Hydra is the largest of the 88 modern constellations, and was also one of the 48 constellations listed by Ptolemy.
Hydra is the largest modern constellation, at 1303 square degrees. Despite its size, Hydra contains only one reasonably bright star, Alphard (α Hya, 30 Hya), which is of apparent magnitude 1.98. The other main named star in Hydra is Sigma, σ, Hydrae, which also has the name of Minaruja, from the Arabic for snake's nose. At magnitude 4.54, it is rather dim.
R Hydrae is a Mira variable star that ranges in magnitude between 3.5, when it can be visible to the naked eye, to 10.9, when a telescope is required to see it.
There are several double stars of interest in Hydra. Epsilon Hydrae (ε Hya) is a binary star with components of magnitudes 3.3 and 6.8, separated by 2.7 arcseconds. N Hydrae (N Hya) is a pair of stars of magnitudes 5.8 and 5.9. Struve 1270 (Σ1270) consists of a pair of stars, magnitudes 6.4 and 7.4.
The constellation also contains the radio source Hydra A.
Notable deep sky objects
The constellation Hydra contains three Messier objects. M83, also known as the Southern Pinwheel Galaxy, is located on the border of Hydra and Centaurus, M68 is a globular cluster near M83, and M48 is an open star cluster in the western end of the serpent.
The constellation Hydra resembles a twisting snake, and features as such in some Greek myths. In Greek mythology, a crow serves Apollo. It is sent to fetch water, but it rests lazily on the journey, and after finally obtaining the water in a cup, takes back a water snake as well, as an excuse. According to the myth, Apollo saw through the fraud, and angrily cast the crow, cup, and snake, into the sky. The origin of this story is likely to be the juxtaposition of this constellation with those of Crater, and Corvus, in the area of the sky known as the Sea.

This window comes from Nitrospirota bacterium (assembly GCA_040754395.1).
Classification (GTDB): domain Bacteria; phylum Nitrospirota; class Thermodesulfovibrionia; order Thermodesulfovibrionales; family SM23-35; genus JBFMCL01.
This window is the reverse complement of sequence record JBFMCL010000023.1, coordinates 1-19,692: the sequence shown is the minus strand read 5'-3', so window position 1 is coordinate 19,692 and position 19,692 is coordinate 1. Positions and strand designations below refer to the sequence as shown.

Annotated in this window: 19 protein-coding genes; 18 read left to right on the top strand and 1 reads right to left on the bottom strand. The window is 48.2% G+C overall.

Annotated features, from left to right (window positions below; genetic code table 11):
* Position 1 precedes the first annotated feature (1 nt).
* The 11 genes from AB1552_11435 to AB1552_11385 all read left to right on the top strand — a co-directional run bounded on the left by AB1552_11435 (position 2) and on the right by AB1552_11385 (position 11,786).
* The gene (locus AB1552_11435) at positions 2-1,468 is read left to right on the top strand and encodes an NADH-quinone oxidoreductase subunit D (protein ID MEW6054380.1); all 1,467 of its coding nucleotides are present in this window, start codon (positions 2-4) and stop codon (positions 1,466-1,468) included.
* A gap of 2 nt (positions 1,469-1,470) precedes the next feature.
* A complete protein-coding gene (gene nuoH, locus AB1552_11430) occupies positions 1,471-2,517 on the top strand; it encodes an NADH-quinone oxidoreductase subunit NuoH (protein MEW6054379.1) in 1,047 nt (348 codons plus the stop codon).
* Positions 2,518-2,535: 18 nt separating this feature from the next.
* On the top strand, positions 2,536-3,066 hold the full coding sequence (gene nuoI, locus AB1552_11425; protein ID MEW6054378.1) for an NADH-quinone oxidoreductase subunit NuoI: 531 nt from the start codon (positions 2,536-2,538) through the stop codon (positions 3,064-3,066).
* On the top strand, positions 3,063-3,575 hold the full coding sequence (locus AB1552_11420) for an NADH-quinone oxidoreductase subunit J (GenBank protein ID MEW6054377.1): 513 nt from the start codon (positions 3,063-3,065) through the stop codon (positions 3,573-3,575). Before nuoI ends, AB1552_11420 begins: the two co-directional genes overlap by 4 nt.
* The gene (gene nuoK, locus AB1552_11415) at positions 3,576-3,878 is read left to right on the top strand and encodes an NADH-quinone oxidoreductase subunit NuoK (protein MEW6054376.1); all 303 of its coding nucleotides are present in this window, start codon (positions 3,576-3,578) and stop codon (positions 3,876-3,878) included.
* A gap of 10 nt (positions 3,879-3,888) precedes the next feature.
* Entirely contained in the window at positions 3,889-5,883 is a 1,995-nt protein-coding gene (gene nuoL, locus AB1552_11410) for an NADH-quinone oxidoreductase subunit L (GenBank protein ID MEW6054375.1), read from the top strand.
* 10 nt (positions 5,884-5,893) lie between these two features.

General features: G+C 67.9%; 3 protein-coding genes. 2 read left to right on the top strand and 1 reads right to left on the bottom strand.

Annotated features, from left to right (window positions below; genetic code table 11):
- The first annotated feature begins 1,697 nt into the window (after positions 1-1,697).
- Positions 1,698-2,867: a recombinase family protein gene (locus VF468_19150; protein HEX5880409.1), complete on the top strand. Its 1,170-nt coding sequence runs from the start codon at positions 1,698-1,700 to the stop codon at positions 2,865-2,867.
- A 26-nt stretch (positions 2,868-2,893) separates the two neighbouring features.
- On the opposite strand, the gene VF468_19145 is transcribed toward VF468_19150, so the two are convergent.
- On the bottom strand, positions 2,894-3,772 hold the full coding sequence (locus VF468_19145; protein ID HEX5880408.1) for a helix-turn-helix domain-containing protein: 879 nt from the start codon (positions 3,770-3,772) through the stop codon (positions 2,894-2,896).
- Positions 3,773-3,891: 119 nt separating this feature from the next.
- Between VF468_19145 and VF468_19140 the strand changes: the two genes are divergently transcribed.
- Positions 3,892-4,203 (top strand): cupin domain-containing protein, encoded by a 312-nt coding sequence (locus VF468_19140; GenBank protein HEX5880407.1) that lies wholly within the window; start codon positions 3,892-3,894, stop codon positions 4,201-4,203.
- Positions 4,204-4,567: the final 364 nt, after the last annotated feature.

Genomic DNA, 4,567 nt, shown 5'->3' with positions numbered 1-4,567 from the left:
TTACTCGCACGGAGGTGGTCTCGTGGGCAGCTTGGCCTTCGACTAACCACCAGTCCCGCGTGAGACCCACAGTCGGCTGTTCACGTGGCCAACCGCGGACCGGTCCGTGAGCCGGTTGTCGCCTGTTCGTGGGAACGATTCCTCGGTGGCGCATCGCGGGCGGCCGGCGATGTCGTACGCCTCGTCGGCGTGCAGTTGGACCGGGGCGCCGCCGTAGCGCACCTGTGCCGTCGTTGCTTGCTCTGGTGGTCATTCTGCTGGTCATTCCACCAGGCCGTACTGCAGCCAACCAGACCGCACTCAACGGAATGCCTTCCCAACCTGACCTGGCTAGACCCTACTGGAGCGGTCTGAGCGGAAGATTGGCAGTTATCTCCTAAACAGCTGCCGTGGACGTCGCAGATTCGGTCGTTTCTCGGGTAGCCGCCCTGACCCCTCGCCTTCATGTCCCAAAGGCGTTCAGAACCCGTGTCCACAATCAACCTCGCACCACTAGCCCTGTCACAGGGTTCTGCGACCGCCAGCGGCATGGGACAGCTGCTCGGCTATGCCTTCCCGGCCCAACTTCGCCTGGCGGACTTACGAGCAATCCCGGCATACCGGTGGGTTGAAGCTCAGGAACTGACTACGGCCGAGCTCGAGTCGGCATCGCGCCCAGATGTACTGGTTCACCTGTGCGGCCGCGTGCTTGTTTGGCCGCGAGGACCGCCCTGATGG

The Hydra was also considered to be the Lernaean Hydra (as defeated by Heracles for one of his Twelve Labours) by the Greeks. Its position in the sky (below the ecliptic), together with the constellation Cancer (which lies near its head) may be the origin of parts of the myth.
Noctua, Corvus, Crater, Sextans Uraniæ, Hydra, Felis, Lupus, Centaurus, Antlia Pneumatica, Argo Navis (now split in 4 constellations), and Pyxis Nautica
* Ian Ridpath and Wil Tirion (2007). Stars and Planets Guide, Collins, London. ISBN 978-0007251209. Princeton University Press, Princeton. ISBN 978-0691135564.
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